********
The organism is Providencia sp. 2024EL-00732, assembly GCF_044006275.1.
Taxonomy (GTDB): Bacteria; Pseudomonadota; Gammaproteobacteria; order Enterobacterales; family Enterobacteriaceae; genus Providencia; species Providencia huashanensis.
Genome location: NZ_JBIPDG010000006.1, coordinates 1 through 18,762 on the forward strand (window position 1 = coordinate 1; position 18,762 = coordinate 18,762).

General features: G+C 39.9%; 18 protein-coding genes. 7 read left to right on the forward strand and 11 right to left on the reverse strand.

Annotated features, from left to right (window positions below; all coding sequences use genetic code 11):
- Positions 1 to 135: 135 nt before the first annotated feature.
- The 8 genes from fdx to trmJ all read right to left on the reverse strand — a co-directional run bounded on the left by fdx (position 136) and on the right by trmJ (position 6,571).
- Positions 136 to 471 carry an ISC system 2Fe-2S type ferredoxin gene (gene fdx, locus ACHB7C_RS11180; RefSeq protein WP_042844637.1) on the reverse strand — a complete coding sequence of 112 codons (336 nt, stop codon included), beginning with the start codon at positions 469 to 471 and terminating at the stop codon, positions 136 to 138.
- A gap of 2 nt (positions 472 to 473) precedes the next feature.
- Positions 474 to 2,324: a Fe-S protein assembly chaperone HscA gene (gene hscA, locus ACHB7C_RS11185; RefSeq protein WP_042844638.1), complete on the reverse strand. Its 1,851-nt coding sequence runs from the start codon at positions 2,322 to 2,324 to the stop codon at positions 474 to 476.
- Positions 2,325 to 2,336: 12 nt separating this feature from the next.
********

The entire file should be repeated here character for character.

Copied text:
The organism is Providencia sp. 2024EL-00732, assembly GCF_044006275.1.
Taxonomy (GTDB): Bacteria; Pseudomonadota; Gammaproteobacteria; order Enterobacterales; family Enterobacteriaceae; genus Providencia; species Providencia huashanensis.
Genome location: NZ_JBIPDG010000006.1, coordinates 1 through 18,762 on the forward strand (window position 1 = coordinate 1; position 18,762 = coordinate 18,762).

General features: G+C 39.9%; 18 protein-coding genes. 7 read left to right on the forward strand and 11 right to left on the reverse strand.

Annotated features, from left to right (window positions below; all coding sequences use genetic code 11):
- Positions 1 to 135: 135 nt before the first annotated feature.
- The 8 genes from fdx to trmJ all read right to left on the reverse strand — a co-directional run bounded on the left by fdx (position 136) and on the right by trmJ (position 6,571).
- Positions 136 to 471 carry an ISC system 2Fe-2S type ferredoxin gene (gene fdx, locus ACHB7C_RS11180; RefSeq protein WP_042844637.1) on the reverse strand — a complete coding sequence of 112 codons (336 nt, stop codon included), beginning with the start codon at positions 469 to 471 and terminating at the stop codon, positions 136 to 138.
- A gap of 2 nt (positions 472 to 473) precedes the next feature.
- Positions 474 to 2,324: a Fe-S protein assembly chaperone HscA gene (gene hscA, locus ACHB7C_RS11185; RefSeq protein WP_042844638.1), complete on the reverse strand. Its 1,851-nt coding sequence runs from the start codon at positions 2,322 to 2,324 to the stop codon at positions 474 to 476.
- Positions 2,325 to 2,336: 12 nt separating this feature from the next.